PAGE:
Just in case you thought that net neutrality was an abstract, hypothetical thought experiment, Verizon is here to bring reality crashing down on your head. The telecom giant introduced a number of “unlimited” data plans that throttle video quality across the board, and reserve the right to throttle data speeds in certain conditions.
The Verge has a good granular breakdown of what the new data plans mean, but the main sticking point is that on smartphones, video quality won’t rise above 480p, and on tablets it won’t go above 720p. Most modern smartphones are capable of displaying higher-resolution 1080p video. You, as the customer, don’t have a say in the matter.
If the network is congested at any time, Verizon is reserving the right to throttle your speeds as well, not just when you butt up against the limits of your monthly allotment.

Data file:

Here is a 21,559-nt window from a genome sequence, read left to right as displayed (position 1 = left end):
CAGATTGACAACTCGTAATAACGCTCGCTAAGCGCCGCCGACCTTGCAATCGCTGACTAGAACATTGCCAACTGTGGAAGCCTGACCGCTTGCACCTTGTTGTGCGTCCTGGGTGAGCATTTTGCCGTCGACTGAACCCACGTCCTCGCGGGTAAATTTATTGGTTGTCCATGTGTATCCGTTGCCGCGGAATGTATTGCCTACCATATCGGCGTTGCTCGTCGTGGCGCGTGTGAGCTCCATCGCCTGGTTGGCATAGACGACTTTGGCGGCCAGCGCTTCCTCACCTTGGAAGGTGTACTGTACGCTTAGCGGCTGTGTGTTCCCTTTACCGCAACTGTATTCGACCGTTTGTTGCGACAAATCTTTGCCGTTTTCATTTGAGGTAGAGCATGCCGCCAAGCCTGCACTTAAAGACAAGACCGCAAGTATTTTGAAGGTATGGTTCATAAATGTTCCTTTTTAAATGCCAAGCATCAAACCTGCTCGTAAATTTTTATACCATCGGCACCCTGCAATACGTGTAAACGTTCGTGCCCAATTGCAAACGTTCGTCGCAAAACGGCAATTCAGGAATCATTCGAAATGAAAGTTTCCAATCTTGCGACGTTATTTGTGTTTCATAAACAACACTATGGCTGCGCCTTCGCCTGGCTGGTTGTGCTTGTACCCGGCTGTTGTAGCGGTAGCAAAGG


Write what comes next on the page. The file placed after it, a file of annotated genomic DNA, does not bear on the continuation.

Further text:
The new restrictions are just an opening salvo in telecom monopolies breaking down net neutrality with alarming efficiency, putting restrictions on when and how you access data. This is exactly the sort of things that the FCC’s net-neutrality protections (which, by the way, are currently still in place) were meant to protect against. It’s going to get a lot worse for consumers before it gets better — and it might not.